I do an awful lot of diagramming when I’m talking to people trying to figure out the underlying process — many times just seeing the bare bones of a process can aid in understanding. Lots of people seem to fear process, especially if a process is clearly defined and modeled. The simple fact of the matter is that there is a fine balance between process and innovation. For example, if you worked at a very innovative, unstructured company, wouldn’t you want the payroll process to be careful modeled and followed so that you received a paycheck every 2 weeks?
Seth Godin shares my views on process:
Process, on the other hand, appears to be for Dummies.
So we bristle when we're asked for our weekly goals sheets, or when the boss wants us to use a database or when the insurance company requires docs to follow data-driven guidelines. We pass up the tenth novel by a successful author... because the process has become too transparent.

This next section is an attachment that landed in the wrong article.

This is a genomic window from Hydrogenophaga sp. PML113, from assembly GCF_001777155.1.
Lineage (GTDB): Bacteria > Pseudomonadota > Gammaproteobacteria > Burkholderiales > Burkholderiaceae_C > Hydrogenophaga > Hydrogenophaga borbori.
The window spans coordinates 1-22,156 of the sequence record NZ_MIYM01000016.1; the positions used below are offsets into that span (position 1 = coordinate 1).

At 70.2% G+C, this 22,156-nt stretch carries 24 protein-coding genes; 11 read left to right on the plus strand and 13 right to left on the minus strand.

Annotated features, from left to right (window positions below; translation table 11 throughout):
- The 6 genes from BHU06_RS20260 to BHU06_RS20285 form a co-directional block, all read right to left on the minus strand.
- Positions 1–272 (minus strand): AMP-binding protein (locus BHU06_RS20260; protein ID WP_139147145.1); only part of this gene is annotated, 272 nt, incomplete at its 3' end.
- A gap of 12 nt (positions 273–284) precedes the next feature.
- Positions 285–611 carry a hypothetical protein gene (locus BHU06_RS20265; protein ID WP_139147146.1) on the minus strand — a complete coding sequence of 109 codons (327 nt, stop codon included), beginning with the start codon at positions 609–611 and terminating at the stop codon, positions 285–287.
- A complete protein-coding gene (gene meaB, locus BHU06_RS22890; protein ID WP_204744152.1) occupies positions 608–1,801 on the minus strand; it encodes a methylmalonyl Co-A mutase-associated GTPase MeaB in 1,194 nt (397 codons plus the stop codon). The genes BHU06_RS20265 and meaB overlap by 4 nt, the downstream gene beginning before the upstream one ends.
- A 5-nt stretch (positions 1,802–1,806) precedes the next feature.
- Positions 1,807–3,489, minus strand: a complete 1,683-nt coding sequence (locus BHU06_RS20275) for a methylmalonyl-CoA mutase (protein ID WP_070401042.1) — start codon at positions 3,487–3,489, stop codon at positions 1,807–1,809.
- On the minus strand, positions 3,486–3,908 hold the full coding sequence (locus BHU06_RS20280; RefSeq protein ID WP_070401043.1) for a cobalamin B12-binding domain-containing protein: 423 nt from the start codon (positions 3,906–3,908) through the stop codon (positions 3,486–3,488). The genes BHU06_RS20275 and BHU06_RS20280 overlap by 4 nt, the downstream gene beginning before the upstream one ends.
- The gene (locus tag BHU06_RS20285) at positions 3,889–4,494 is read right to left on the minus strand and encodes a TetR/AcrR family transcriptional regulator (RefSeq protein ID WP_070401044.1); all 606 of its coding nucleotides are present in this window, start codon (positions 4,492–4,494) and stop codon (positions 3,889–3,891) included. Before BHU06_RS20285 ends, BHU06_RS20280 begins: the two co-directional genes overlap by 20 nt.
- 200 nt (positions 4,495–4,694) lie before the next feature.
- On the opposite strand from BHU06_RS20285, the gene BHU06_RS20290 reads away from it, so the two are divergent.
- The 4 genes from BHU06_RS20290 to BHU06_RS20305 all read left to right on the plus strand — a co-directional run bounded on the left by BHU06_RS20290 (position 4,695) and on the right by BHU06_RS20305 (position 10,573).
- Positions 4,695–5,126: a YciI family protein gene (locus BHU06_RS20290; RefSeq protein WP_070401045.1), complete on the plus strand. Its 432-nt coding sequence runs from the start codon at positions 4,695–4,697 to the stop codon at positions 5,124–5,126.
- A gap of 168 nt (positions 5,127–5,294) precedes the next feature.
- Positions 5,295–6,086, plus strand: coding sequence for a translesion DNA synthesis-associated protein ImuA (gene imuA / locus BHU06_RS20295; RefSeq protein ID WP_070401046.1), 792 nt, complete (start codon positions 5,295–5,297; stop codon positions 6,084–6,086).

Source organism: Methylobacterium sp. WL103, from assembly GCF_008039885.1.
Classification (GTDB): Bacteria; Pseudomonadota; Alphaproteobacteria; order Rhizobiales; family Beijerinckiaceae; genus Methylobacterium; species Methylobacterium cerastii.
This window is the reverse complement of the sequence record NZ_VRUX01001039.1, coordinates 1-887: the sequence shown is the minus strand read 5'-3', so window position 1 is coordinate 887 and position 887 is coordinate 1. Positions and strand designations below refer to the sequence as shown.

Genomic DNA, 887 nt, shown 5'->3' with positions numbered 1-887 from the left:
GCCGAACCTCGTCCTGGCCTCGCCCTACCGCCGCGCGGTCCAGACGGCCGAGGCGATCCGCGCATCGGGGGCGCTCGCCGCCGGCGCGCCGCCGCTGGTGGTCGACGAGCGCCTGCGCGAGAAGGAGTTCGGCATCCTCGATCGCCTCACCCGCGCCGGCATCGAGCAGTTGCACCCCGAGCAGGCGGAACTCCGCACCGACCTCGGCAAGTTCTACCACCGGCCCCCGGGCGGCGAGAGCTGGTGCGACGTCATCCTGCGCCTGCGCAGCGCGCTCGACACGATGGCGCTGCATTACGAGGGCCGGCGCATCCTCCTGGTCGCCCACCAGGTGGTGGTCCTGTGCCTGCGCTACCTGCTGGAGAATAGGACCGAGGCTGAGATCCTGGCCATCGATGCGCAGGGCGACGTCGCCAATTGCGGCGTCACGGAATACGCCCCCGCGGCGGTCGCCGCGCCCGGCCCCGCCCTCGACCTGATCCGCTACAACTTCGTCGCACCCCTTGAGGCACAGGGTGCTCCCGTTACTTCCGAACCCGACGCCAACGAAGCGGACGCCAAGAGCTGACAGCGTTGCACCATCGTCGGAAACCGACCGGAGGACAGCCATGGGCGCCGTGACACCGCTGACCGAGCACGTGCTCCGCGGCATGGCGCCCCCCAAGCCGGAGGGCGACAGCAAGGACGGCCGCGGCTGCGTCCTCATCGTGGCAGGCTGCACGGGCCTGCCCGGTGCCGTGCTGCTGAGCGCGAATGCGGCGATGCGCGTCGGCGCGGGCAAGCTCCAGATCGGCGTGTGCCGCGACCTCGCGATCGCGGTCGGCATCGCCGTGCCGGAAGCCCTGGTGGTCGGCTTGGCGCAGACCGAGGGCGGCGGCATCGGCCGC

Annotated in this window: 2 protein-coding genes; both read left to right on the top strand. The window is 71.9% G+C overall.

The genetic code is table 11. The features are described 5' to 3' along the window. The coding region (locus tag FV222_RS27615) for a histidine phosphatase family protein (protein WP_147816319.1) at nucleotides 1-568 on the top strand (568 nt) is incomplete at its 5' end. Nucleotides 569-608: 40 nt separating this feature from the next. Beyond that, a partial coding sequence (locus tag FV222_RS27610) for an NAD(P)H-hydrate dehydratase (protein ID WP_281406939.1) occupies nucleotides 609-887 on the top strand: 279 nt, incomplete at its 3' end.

And yet, in many cases, process is underrated.
Process is your ace in the hole when your intuition stops working.
If process makes you nervous, it's probably because it threatens your reliance on intuition. Get over it. The best processes leverage your intuition and give it room to thrive.
Please don’t confuse process with rules and corporate mandates even though both of those things may have some small amount to do with process formulation. Remember that, as I said in the first paragraph in this post, there is a fine line between overprocessing and overinuiting (not sure if that’s really a word) — read the last paragraph that I quoted above from Seth again every time you create process.
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